16 Facts About Batman Forever


Batman Forever is a 1995 American superhero film directed by Joel Schumacher and produced by Tim Burton, based on the DC Comics character Batman by Bob Kane and Bill Finger The third installment of Warner Bros.

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Batman Forever's alter ego, Bruce Wayne is much more prominent in the film, and like in Batman Forever: The Animated Series, he is shown to be actively involved in the management of Wayne Enterprises.

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Batman Forever was released on June 16, 1995, to mixed reviews from critics, who praised the cinematography, music, action sequences and performances of Carrey and Jones, but criticized the CGI, costume designs, and tonal departure from previous films.

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At a party hosted by Nygma, Batman Forever pursues Two-Face and is almost killed but is saved by Dick.

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Batman Forever Returns was released in 1992 with financial success and generally favorable reviews from critics, but Warner Bros.

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Batman Forever wanted a "city with personality, " with more statues, as well as various amounts of neon.

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Schumacher and Kilmer clashed while they were making Batman Forever; Schumacher described Kilmer as "childish and impossible, " reporting that he fought with various crewmen, and refused to speak to Schumacher for two weeks after the director told him to stop being rude.

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Batman Forever's costume was redesigned along the lines of a more "MTV organic, and edgier feel" to the suit.

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Batman Forever: The Ride opened at Six Flags St Louis to promote the movie.

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Batman Forever was released on VHS and LaserDisc on October 31, 1995.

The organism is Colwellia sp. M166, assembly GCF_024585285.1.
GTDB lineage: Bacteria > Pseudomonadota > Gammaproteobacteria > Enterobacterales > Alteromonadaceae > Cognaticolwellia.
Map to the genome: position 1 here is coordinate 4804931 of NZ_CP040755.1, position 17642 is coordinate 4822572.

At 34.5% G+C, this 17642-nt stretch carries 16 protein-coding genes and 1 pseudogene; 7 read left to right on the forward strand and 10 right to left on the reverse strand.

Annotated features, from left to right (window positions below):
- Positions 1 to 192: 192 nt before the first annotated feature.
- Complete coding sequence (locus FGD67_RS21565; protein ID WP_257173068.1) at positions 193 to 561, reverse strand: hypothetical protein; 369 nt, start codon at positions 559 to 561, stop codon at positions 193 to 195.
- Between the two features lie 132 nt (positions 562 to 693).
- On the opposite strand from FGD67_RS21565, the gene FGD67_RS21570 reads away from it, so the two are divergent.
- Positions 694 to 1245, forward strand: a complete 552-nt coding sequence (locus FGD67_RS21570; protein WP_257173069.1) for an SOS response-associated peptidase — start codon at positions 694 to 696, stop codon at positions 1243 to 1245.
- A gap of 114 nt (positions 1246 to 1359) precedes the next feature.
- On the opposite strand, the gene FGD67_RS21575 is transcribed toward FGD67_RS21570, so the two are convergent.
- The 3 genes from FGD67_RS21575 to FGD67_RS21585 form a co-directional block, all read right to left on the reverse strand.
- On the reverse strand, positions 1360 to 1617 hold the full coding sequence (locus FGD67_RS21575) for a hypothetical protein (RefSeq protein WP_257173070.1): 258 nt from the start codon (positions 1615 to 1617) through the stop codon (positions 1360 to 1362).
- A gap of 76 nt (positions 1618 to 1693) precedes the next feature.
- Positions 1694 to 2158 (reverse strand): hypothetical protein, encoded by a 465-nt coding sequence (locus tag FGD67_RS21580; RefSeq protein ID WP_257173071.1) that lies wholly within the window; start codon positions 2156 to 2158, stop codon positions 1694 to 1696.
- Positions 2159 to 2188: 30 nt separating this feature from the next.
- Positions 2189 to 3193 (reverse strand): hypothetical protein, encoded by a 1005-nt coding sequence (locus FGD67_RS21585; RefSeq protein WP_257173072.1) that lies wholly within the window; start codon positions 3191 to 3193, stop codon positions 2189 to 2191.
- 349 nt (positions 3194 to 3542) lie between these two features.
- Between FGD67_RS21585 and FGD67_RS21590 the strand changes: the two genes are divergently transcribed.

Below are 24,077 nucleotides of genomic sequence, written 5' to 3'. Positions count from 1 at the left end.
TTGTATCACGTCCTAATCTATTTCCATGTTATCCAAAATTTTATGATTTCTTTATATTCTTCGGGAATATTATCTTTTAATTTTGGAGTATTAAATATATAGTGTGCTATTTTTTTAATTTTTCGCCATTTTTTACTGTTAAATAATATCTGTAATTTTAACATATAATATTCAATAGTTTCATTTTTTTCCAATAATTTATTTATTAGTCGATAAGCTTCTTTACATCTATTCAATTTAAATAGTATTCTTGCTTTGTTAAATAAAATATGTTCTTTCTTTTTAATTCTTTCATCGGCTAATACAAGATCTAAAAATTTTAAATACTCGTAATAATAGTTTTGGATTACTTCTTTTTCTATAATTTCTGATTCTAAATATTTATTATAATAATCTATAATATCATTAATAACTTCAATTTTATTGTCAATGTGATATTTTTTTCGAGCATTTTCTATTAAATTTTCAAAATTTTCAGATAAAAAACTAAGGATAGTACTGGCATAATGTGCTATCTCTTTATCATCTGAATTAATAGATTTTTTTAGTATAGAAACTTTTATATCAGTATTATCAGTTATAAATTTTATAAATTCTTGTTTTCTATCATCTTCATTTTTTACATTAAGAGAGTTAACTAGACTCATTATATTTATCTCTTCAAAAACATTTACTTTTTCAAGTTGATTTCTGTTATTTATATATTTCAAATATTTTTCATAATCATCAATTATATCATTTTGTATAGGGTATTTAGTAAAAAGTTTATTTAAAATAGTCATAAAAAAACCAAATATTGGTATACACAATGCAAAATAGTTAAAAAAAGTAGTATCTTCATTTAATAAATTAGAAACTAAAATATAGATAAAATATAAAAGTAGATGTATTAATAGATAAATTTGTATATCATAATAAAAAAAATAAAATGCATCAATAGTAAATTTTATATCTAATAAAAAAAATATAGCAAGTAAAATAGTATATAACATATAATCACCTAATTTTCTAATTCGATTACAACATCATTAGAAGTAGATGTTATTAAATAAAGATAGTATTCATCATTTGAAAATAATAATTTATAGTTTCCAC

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Batman Forever opened in a record 2, 842 theaters and 4, 300 screens in the United States and Canada on June 16, 1995, grossing $52.

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The site's critical consensus reads, "Loud, excessively busy, and often boring, Batman Forever nonetheless has the charisma of Jim Carrey and Tommy Lee Jones to offer mild relief.

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Younger children will be able to process it more easily; some kids were led bawling from Batman Forever Returns where the PG-13 rating was a joke.

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At the 68th Academy Awards, Batman Forever was nominated for Cinematography, Sound (Donald O Mitchell, Frank A Montano, Michael Herbick and Petur Hliddal; lost to Apollo 13) and Sound Effects Editing (John Leveque and Bruce Stambler) ( lost to Braveheart).

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Batman Forever received six nominations at the 1996 MTV Movie Awards, four of which were divided between two categories.

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In 2005, Batman Forever was the only film in the franchise to include a dedicated deleted scenes selection among its bonus content on the special edition DVD.

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